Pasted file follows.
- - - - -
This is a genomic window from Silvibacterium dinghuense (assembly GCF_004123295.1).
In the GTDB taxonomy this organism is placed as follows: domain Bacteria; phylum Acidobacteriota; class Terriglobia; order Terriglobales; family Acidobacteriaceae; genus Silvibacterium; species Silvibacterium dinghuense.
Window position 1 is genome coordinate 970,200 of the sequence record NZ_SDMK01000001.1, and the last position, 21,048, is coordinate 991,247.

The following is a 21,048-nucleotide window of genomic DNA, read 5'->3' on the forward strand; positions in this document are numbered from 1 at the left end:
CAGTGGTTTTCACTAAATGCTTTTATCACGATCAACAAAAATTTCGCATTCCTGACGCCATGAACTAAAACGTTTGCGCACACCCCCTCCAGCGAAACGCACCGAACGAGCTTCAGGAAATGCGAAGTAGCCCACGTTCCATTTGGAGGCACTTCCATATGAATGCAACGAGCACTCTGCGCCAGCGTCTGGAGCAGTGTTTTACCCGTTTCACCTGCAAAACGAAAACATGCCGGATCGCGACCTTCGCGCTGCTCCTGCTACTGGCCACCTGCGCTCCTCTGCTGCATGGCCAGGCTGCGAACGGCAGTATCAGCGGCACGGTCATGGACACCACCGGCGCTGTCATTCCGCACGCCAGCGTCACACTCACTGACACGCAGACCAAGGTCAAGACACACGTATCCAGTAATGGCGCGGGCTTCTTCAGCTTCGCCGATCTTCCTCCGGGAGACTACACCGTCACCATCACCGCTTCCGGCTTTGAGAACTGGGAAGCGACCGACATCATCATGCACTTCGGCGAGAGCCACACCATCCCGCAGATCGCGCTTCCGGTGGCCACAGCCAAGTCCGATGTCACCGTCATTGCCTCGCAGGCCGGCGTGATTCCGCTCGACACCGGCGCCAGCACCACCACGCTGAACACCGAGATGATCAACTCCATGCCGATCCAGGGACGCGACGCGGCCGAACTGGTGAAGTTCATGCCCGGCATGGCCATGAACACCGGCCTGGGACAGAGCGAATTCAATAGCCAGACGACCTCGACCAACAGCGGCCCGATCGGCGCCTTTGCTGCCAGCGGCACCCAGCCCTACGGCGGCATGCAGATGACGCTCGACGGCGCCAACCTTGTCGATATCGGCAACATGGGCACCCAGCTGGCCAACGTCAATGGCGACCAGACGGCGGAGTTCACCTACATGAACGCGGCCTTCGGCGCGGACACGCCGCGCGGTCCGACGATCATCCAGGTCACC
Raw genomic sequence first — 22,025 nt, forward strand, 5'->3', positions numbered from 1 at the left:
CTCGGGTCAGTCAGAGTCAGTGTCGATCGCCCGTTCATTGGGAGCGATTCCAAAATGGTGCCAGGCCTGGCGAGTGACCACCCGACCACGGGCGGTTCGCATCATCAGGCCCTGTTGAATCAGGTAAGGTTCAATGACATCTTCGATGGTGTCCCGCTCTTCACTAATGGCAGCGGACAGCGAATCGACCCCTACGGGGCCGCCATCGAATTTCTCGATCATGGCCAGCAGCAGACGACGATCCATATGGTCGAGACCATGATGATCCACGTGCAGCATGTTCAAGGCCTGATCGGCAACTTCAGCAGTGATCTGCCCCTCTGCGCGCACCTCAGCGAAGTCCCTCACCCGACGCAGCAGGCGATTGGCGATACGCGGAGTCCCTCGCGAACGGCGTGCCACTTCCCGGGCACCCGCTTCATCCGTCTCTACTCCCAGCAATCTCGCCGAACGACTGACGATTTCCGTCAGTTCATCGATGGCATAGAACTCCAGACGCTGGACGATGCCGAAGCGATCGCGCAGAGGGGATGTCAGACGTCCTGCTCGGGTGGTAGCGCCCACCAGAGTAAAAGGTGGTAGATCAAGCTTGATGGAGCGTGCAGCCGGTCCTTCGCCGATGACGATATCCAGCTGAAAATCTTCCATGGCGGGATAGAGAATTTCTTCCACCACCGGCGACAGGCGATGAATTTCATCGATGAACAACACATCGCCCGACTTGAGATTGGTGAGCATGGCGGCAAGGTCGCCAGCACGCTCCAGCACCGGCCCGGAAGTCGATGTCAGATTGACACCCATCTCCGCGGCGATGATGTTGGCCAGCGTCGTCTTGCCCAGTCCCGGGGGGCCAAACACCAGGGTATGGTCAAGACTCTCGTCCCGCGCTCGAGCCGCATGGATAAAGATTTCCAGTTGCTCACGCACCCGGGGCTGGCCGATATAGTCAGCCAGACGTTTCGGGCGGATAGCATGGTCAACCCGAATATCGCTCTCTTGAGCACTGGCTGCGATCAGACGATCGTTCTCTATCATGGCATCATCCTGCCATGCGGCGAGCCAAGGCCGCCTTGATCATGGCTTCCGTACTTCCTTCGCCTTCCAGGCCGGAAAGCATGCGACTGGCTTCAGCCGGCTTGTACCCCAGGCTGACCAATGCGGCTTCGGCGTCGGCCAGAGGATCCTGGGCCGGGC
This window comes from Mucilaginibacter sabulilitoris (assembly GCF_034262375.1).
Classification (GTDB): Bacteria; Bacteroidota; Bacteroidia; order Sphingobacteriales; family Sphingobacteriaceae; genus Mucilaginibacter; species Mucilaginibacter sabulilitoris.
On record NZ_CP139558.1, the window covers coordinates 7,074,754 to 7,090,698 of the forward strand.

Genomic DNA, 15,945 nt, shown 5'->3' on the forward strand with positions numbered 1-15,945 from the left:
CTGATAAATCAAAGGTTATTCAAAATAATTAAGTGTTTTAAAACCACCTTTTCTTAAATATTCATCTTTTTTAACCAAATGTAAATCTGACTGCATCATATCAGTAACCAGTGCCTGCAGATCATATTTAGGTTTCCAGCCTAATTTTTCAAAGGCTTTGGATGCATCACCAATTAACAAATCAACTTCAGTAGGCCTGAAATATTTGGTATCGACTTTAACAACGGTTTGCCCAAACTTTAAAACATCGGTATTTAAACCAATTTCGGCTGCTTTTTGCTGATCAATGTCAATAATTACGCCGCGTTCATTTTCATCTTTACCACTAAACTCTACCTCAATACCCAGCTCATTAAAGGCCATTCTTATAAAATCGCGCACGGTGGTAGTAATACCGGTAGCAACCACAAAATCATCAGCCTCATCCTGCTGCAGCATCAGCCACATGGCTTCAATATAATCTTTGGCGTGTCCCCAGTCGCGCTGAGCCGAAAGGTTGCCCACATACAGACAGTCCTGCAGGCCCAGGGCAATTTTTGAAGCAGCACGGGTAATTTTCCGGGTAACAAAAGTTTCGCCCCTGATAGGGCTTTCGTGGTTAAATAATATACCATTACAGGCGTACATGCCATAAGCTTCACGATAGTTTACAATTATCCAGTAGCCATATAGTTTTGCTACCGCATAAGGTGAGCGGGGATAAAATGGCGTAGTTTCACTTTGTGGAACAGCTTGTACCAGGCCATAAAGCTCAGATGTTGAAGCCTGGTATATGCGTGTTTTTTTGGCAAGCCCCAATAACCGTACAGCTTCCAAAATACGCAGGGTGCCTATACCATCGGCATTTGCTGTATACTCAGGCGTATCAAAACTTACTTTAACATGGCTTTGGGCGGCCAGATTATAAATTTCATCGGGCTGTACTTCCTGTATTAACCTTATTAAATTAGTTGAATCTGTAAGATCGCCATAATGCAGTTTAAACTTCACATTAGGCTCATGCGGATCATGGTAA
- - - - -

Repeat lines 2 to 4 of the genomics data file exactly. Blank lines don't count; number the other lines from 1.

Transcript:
In the GTDB taxonomy this organism is placed as follows: domain Bacteria; phylum Acidobacteriota; class Terriglobia; order Terriglobales; family Acidobacteriaceae; genus Silvibacterium; species Silvibacterium dinghuense.
Window position 1 is genome coordinate 970,200 of the sequence record NZ_SDMK01000001.1, and the last position, 21,048, is coordinate 991,247.

The following is a 21,048-nucleotide window of genomic DNA, read 5'->3' on the forward strand; positions in this document are numbered from 1 at the left end: